Rice of all colors
Sound Consumer | February 2014
From pilaf and paella to risotto and sushi, rice is the foundation for many delicious cuisines. Nutritionally, whole-grain rice is rich in fiber and mostly a source of complex carbohydrates (80 percent) with a little protein, phosphorus and potassium.
There are hundreds of different varieties of rice — white, brown, black and red. Each has a unique shape, texture and flavor that make it just right for certain dishes.
- Long grain rice grains stay separate and are fluffy after cooking. Some long grain varieties, such as basmati, jasmine and wehani, are fragrant and delicious in pilafs, entrées and salads. Basmati cooks up a bit drier and more separate than jasmine, which is a little softer and tends to cling together.
- Medium grain rice , when cooked, is moister, more tender and more likely to stick together than long grain. Examples include Italian arborio rice (used for risotto) and Bhutanese red rice.
- Short grain rice is distinguished by a chubby, nearly round kernel and produces a more substantial, chewy texture than long or medium grain rice. Short grain rice also is slightly more nutrient-dense and is most satisfying in cool-season dishes such as risotto, puddings and croquettes.
- Sweet rice loses its shape when cooked and becomes sticky. It's good for desserts, sweets, baby food cereal and in making Japanese mochi.
- Wild rice isn't rice at all but the seed of a marshy grass native to the Great Lakes. Compared to other rice and wheat, wild rice is a nutritional powerhouse with 14 percent protein.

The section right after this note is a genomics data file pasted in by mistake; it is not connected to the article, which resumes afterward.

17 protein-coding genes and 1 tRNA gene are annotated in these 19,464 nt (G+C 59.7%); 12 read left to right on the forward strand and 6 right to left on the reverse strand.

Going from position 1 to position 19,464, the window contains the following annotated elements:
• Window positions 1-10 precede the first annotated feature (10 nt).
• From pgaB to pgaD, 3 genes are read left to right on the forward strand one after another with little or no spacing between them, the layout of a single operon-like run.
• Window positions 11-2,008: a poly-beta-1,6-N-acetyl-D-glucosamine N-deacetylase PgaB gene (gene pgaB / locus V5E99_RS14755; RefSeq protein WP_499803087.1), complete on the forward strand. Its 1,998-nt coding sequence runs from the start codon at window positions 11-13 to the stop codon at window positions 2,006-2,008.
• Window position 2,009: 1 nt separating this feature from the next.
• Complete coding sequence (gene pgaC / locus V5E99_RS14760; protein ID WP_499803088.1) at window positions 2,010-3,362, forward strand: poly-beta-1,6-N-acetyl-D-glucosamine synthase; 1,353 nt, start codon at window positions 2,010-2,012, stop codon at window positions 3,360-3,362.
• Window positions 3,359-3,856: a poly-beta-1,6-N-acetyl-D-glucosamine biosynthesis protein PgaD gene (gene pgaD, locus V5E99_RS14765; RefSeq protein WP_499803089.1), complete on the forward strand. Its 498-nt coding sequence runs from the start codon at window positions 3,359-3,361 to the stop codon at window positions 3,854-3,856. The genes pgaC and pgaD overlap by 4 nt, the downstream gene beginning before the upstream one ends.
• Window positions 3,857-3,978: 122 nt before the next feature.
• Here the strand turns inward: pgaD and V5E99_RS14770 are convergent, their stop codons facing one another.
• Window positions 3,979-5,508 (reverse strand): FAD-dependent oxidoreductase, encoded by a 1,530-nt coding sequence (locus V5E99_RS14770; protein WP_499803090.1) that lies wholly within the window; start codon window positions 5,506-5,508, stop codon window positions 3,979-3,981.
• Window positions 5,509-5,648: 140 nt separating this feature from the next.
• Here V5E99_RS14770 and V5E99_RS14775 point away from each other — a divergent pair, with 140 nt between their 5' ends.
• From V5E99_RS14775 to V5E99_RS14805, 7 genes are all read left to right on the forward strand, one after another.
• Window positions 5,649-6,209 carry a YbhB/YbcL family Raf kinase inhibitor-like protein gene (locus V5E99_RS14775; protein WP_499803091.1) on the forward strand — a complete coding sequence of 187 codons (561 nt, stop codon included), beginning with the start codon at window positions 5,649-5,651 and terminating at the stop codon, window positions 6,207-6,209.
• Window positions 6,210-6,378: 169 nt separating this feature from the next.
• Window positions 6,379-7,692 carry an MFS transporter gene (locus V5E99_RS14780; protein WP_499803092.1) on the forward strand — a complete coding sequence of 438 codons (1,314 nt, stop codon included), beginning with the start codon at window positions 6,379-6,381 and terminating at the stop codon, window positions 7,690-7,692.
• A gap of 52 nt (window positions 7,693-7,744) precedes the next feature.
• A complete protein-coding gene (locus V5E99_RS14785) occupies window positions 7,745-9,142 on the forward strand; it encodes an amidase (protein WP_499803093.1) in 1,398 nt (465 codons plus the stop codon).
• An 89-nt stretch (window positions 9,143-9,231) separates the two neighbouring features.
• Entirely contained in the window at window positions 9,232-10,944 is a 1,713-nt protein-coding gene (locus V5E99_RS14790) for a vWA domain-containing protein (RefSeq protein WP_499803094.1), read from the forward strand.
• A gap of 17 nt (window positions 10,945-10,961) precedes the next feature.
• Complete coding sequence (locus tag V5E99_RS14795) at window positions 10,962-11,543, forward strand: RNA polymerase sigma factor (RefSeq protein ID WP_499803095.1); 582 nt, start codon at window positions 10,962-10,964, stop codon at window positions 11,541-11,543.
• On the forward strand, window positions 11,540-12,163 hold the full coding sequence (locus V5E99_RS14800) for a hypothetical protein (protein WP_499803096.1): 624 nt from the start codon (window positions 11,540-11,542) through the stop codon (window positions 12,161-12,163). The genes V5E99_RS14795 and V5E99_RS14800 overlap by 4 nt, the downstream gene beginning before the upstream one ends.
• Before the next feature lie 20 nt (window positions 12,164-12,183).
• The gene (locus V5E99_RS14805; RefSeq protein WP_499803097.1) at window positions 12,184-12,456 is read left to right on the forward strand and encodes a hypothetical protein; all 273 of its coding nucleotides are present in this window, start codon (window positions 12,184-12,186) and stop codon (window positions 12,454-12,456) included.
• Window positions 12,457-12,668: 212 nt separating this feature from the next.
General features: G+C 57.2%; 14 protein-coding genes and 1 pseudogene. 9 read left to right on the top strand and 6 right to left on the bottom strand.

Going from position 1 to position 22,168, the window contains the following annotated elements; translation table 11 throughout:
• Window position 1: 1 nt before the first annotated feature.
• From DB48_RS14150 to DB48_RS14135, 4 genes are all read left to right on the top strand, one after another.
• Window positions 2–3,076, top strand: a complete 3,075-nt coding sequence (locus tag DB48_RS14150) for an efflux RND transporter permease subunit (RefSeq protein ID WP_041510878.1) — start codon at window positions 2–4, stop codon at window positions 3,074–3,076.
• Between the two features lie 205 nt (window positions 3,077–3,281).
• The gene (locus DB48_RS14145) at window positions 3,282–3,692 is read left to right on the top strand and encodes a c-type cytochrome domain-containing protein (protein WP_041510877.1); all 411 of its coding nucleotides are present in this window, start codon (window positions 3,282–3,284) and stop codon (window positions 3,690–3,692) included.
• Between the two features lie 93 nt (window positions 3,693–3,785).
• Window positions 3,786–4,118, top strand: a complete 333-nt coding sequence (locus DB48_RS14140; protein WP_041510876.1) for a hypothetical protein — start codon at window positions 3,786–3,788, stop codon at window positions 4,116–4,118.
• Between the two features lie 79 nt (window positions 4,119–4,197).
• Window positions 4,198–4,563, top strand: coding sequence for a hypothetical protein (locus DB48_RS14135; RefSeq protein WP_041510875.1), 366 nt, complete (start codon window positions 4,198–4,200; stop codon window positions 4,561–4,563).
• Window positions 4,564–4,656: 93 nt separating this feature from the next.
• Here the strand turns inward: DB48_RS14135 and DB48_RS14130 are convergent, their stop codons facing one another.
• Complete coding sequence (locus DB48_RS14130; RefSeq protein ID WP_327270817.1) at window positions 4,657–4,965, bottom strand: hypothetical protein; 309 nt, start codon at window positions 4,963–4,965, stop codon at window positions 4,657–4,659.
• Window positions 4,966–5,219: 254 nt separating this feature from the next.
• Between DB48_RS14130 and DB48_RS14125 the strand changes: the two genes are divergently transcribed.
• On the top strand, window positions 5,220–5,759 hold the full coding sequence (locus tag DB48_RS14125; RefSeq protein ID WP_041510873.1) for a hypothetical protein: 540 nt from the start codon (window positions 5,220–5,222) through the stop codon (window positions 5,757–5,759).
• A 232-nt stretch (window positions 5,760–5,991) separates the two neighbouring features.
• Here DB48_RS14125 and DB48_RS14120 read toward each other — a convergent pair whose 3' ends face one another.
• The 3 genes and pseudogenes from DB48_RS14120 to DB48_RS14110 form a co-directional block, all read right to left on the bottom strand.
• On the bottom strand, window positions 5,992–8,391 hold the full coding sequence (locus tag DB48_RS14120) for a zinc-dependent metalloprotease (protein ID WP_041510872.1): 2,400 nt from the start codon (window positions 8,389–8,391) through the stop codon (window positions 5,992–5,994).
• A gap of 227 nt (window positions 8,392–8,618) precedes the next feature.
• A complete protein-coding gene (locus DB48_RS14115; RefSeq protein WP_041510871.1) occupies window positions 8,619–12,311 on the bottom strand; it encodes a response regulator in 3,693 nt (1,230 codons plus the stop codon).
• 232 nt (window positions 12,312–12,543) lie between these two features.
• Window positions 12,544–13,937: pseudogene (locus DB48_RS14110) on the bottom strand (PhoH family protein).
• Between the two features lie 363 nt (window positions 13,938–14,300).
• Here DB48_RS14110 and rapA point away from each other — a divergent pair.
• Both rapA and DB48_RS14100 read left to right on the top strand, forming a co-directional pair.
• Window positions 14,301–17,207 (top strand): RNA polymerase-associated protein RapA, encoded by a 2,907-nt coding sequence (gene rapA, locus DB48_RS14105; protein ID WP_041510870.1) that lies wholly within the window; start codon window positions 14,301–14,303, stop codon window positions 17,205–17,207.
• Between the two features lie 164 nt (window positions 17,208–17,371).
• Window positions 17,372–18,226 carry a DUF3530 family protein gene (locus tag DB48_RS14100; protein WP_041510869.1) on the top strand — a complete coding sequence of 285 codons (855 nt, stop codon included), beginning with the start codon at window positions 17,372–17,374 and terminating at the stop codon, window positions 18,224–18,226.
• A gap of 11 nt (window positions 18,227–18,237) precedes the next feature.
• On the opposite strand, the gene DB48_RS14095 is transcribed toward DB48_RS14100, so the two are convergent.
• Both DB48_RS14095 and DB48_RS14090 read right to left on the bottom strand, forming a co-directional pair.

Exotic rice at PCC
You'll find far more variety than just plain white and brown rice at PCC. Some to try:
TruRoots organic germinated brown rice — Sprouting brown rice results in health benefits and reduced cooking time. The rice is rich in fiber, B-vitamins, minerals and gamma-aminobutyric acid (GABA) — an important neurotransmitter that appears to regulate anxiety, sleep, the immune system and fat metabolism.
ALTER ECO Ruby Red Jasmine Rice — As deeply colorful as it is nutritious, this rice is grown by the Surin farmer co-op in Thailand. It has a crunchy texture and earthy flavor. Try it in fried rice recipes.
Lotus Rice — Lotus is a company that has introduced to the U.S. market exotic rice grown sustainably on small family farms in remote areas of the world.
Bhutan Red Rice — Grown for thousands of years in the fertile soil of Bhutan, this rice is high in potassium and magnesium, and has a complex, nutty, earthy flavor and gorgeous russet color. In Bhutan, Red Rice is paired with mushrooms and hot chilies. We recommend it with big-flavor foods such as duck, lamb, pork, wild mushrooms, eggplant or roasted peppers.
Organic Madagascar Pink Rice — Grown by a farmer cooperative using a growing method that enables harvesting more rice using less water, seed, land and no chemicals, this rice is aromatic of cinnamon, cloves and nutmeg, and milled to retain the wholesome bran layer. Use it steamed plain or in a pilaf, stir-fry, salad or pudding.
Organic Jade Pearl Rice — Mixed with an edible, nutritious species of bamboo leaf and stem, when cooked, this jade-colored rice produces the aroma of bamboo and a light vanilla taste. Use in sushi, Asian rice dishes, stuffed squash and sweet desserts calling for rice.
Organic Carnaroli Rice — Imported from Italy, Carnaroli is a cousin of Arborio, and is nicknamed the "caviar of rice." Its plump, short grains are prized for their creamy color and texture. Perfect for world-class risotto.
Nutrition and flavor
Brown, red and black rice all are more flavorful and nutritious than white rice. In fact, refined white rice has less protein and only half the nutrients of brown rice. The outer layer of natural brown bran is stripped off to create white rice, removing most of the fiber, vitamins, minerals and amino acids.
A note about arsenic
People on a gluten-free diet should take care to eat a diverse and varied diet and not rely on rice-based products as everyday staples because rice from some areas tends to have elevated levels of arsenic. See pccnaturalmarkets.com/sc/1205/arsenic.html for a Q&A about arsenic in rice.